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Ten Things I Think About the Sam Darnold Trade

New York Jets v New England Patriots Photo by Al Pereira/Getty Images

After a day of reflection I have come up with some thoughts about the trade of Sam Darnold to the Carolina Panthers.

I think a fresh start is best for all parties.

Darnold will have a chance to put the failures in New York completely behind him. I don’t know how much the drama of a contract year or fan and media pressure would have affected him, but they won’t be factors now. He will now have a real chance to show he belongs in the NFL. His team isn’t perfect, but he will have a legitimate offensive coordinator and quality weapons for the first time in his career along with a coaching staff and front office that invested a fair amount in him.

A new Jets regime has an opportunity to start over with its own quarterback. The rookie quarterback contract clock will be reset to four years. It feels like the page has been turned.

I think Joe Douglas did a good job negotiating the compensation.

If you look at what Sam Darnold has actually accomplished in the NFL, it’s difficult to understand how a team could give up a second round pick, a fourth round pick, and a sixth round pick for him. Heck, it’s difficult to understand how a team could give up anything close to that.

It’s a testament to Joe Douglas that he was able to land these picks. It’s a greater testament when you look at the descriptions painted by NFL insiders about the negotiations.

Instead of accepting the first offer he got, it sounds like Douglas got the Panthers to negotiate against themselves. In the end the Jets got the best offer possible.

I think Jets fans can be confident that drafting a quarterback is being done out of conviction, not desperation.

There are certainly points in the NFL where it seems like a team feels pressured to pick a quarterback. That was the case for the Jets three years ago. Mike Maccagnan was entering his fourth year on the job, and the team had barely been improved. He had passed on quarterbacks in the top ten of the Draft the previous year and set everything up to pick a quarterback that year. There was no real way the Jets could pass on addressing the position.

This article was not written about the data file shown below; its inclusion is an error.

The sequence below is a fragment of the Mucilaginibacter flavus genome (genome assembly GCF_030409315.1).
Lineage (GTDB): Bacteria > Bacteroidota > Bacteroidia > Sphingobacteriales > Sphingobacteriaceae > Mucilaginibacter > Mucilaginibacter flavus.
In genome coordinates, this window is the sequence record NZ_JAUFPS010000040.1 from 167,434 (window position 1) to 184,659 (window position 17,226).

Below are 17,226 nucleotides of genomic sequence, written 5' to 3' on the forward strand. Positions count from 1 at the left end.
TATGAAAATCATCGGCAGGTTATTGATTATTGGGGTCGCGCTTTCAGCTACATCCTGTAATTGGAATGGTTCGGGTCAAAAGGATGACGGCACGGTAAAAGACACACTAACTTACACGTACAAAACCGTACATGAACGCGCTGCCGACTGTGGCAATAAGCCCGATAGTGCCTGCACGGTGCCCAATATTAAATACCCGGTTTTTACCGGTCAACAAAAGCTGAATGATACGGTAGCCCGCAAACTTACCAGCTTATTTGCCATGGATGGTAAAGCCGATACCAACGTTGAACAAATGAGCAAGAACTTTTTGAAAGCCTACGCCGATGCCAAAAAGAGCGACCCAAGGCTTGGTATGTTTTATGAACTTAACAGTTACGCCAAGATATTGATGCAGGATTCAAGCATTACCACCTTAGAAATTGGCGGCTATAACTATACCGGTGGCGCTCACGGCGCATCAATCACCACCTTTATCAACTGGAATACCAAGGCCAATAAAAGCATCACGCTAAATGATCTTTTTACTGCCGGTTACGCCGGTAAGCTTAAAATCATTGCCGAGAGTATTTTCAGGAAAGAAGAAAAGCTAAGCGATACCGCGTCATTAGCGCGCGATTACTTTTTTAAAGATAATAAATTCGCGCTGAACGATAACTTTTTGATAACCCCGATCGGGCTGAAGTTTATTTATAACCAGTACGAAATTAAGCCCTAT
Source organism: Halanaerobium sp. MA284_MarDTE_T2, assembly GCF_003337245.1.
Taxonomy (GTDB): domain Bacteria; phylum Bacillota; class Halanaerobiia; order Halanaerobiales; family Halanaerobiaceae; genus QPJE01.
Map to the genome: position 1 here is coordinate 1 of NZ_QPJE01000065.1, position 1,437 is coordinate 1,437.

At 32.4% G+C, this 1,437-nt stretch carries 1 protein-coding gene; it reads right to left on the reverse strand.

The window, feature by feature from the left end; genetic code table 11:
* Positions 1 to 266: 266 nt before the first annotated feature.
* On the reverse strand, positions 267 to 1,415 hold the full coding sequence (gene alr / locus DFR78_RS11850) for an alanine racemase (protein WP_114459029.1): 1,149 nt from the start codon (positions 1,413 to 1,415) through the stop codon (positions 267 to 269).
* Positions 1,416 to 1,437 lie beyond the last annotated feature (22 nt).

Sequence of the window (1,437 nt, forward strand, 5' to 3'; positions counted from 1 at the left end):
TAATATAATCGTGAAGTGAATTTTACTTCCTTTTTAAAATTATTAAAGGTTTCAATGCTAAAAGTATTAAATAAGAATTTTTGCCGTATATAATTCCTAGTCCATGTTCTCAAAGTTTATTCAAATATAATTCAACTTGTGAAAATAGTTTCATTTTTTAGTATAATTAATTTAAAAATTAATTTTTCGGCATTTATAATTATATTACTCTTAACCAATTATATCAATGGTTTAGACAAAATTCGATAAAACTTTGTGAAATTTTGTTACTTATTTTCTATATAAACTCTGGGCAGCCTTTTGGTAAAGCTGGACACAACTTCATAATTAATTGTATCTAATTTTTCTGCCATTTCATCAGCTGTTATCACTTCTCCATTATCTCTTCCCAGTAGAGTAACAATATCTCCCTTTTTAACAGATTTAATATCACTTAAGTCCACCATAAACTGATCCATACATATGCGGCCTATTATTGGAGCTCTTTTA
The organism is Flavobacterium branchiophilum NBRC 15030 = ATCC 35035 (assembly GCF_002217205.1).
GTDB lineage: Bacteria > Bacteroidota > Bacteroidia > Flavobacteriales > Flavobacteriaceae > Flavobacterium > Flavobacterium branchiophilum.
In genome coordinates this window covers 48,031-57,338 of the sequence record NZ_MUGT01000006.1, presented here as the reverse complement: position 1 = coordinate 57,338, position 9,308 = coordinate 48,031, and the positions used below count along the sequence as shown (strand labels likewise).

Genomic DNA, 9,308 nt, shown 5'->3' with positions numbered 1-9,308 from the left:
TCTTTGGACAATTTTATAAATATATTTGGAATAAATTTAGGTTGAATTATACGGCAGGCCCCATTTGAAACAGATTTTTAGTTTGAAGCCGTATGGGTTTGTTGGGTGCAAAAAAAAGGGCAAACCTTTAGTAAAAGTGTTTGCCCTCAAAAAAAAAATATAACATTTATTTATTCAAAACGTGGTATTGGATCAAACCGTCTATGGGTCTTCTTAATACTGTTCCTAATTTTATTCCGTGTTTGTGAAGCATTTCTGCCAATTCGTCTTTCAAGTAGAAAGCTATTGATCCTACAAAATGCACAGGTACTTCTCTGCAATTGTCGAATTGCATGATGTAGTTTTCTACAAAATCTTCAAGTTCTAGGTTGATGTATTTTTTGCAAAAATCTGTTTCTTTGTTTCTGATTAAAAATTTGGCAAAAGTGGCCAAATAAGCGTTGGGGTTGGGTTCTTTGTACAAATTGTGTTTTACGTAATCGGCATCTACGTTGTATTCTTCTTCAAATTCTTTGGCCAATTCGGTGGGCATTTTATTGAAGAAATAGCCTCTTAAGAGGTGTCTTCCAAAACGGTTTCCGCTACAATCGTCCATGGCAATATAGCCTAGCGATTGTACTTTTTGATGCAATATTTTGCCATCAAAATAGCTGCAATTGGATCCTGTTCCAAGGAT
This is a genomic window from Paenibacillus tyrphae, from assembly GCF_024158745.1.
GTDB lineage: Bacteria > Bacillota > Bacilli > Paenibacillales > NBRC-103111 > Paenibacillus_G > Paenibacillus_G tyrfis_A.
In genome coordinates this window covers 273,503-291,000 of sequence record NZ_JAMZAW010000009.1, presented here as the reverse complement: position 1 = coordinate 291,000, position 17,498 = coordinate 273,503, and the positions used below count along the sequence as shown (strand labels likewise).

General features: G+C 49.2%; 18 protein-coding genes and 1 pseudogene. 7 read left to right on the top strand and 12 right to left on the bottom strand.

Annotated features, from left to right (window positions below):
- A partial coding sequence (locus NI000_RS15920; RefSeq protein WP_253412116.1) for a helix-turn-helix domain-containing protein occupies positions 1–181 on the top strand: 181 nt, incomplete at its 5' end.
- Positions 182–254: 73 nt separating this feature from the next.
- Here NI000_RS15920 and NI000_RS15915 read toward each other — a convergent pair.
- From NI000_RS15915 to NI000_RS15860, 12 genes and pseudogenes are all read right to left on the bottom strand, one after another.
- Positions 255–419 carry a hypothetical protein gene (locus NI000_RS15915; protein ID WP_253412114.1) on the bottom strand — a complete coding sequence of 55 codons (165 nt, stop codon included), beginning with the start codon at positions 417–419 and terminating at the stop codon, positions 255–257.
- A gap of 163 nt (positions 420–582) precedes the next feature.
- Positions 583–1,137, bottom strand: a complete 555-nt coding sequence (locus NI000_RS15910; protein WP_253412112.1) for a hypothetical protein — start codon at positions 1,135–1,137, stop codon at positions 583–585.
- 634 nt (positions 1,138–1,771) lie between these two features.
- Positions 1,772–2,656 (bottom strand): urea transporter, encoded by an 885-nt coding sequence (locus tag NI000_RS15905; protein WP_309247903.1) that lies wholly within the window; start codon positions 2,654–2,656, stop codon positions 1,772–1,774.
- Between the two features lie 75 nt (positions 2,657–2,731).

I’m not saying that’s the primary reason the Darnold experiment failed, but you maximize the odds of a mistake happening when you definitively decide to pick a player at a certain position no matter what.

In this case there wasn’t any great pressure for the Jets to pick a quarterback. Robert Saleh is entering his first year. Joe Douglas has four years left on his contract and has just been promoted to manage all football operations. Neither is on the hot seat entering this year. Both could withstand a bad season.

If they didn’t like these quarterbacks, they could have easily gone with Darnold for another year. There was no need to pick a quarterback for self-preservation.

The reality that the Jets are going to pick a quarterback is based purely on the notion the team is sold on the guy they are taking. Nothing else. This doesn’t guarantee success, but it is comforting.

I think the Jets have set their rebuild up well.

“Build through the Draft,” is a cliche used by almost every general manager. Many say it. Few follow it.

The Jets had an active free agency, but their actions made it clear they will look to the Draft for impact talent. In the next two years the team has four first round picks, seven picks in the first two rounds, and ten picks in the first three rounds.

If the Jets hit on a fair percentage of these picks, the team should improve very quickly.

I think we will know whether Joe Douglas in the right man for the job in the next two to three years.

Douglas was limited by what he could do with the roster in his first two years, but the Jets are now his team. He has his hand-picked head coach. He will have his hand-picked quarterback. He has overhauled the roster in free agency, and he has those Draft picks I just mentioned.

It won’t be long before we know whether he will live up to the hype.

I think fears about Zach Wilson/Justin Fields (or somebody else) being set up to fail like Darnold are overblown.

The Jets did not do a very good job of building around Sam Darnold. In fact, they did a terrible job of building around Darnold. The supporting cast was awful. The coaching was worse. I think it was an environment that would have sunk almost any developing quarterback.